Ellen Hinsey Interview

Interview #5 Ellen Hinsey

Facing the Illegal Age: poetry and truth-telling

Ellen Hinsey, interviewed by Mariah Whelan

Mariah Whelan: I wanted to begin by asking you about two themes that seem important in your writing. A number of your previous books (particularly The White Fire of Time (2001) and Update on the Descent (2009) are deeply interested in the capacity of the human animal for violence and by extension, atrocity. At the same time, they are invested in the possibility of affirmation and renewal. Your writing, however, often avoids providing any easy recourse to renewal as a consolation for suffering. I think this is at least partly achieved by form, particularly the mixing of lyric, anti-lyric, reportage and prose modes. Could you talk a little bit about the relationship between violence and atrocity but also renewal and affirmation in your poems?

Ellen Hinsey: First of all, I want to thank bath magg for inviting me to dialogue about these issues. Regarding your first question, which is crucial to my work, it is my experience that as we journey through time we are constant witnesses to acts of cruelty and violence, and yet we know this is not the whole story—there is also the ongoing potential for affirmation. It is an enduring source of sadness that human beings cannot lay aside their lowliness, their capacity for acts of final violence, and maintain what is best and highest in their nature. That we cannot, for once and for all, transcend our propensity to be the destructor. Despite all our supposed sophistication, we know this is unlikely to ever be the case. And yet—including during this period of pandemic for example—with no obligation or reason other than that there also exists a spirit of goodness, unexpected things still happen. This tragic paradox was well-known by the Greeks, who called this impossibility of the human condition, “the human thing.”

MW: Staying with your creative work for a moment, your poems, particularly in The Illegal Age (Arc Publications), are interested in ongoing dialogues about violence, ethics, morality and the idea of the civil state.

EH: To expand on what we were just discussing, I think one feels that our civic life over the last half decade—perhaps decade—has undergone a trauma. Even over the last four years we have seen how quickly civility can be eroded. This is evident everywhere—across Europe and in the United States. We have seen that the critical tools of democracy such as patience, pluralism and an ability to listen have broken down. But that is not all. We have witnessed a hardening of the heart—with calls for violence and a disregard for the “other,”—one might even say human life itself. There were times recently when it was almost as if you could sense this downward acceleration from one day to the next, that something was pushing us towards the risk of our own destruction. Yeats’s lines came to mind: “We had fed the heart on fantasies/The heart’s grown brutal from the fare/More substance in our enmities/Than in our love.” But we must also always remember this did not arise spontaneously; such things are actively promoted by actors who think they stand to gain something from division and hatred. In certain cases, this has failed—but one should not take this to mean that we can let down our guard. I do not believe in the theory of “populism,” rather that what we have been experiencing is instrumentalized fear and greed.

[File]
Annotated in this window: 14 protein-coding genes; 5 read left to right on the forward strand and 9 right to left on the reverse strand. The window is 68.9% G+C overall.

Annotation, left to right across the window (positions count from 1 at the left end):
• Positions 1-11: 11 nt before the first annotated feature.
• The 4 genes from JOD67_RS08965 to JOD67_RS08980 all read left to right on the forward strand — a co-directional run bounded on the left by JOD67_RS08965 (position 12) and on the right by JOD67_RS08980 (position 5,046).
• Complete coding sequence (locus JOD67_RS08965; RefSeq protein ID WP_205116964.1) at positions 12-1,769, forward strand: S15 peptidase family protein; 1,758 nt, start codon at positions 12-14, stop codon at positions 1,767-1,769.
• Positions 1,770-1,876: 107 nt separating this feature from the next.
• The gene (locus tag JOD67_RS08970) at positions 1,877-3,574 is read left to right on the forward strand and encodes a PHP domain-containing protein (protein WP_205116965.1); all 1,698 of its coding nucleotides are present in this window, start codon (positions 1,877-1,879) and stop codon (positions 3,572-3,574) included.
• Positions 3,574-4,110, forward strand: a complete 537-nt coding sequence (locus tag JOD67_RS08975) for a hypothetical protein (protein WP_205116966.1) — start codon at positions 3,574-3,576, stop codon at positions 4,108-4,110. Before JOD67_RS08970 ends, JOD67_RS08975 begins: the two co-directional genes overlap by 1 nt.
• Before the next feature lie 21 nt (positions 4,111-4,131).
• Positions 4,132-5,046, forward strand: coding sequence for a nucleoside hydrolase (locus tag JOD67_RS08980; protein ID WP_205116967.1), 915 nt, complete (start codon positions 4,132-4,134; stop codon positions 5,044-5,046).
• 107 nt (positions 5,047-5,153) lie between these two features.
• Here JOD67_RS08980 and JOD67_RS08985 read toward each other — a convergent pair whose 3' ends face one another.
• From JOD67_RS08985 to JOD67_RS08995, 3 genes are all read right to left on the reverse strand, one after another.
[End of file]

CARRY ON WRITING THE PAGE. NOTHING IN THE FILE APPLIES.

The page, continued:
MW: The Illegal Age and its constituent poems also seem to function as a form of dialogue, a conversation with the world the poems encounter. What do you think poetry can bring to our engagement with the world that other literary forms can’t?

EH: Perhaps another way to formulate this might be: given what we are facing, what tools do we have at our disposal, poetic or other? First, and foremost, I think we need to reaffirm the power of foundational things such as critical intelligence, discernment and compassion—and that old fashioned principle, forbearance. And it turns out these old things can be powerful indeed. As regards what is specific to poetry, the Russian poet Joseph Brodsky once said that poetry was an “accelerator of consciousness.” What this means is a bit mysterious, yet at the same time we know it is true. Personally, I think this is because poetry is inherently the opposite of rhetoric; by the nature of its art it rejects, or can reject, the world of received ideas. In part, this is because a key motor of poetry is pure observation—since time immemorial poets have sought to interrogate the world anew, from a unique angle. Whether this means observing the natural world or the realms of power, poetry is first and foremost phenomenological. It seeks to see freely, originally, clearly. On the other side, all unfree societies strive to limit how we think—whether this is carried out by the soft means of propaganda, so all pervasive now, or by paralyzing terror. We have to remember Simone Weil called society “The Great Beast.” This is precisely why poetry so often falls afoul of tyrants. Tyrants understand that poets who practice such a freethinking art are dangerous: they are unpredictable and might just call out terrible or inadmissible acts.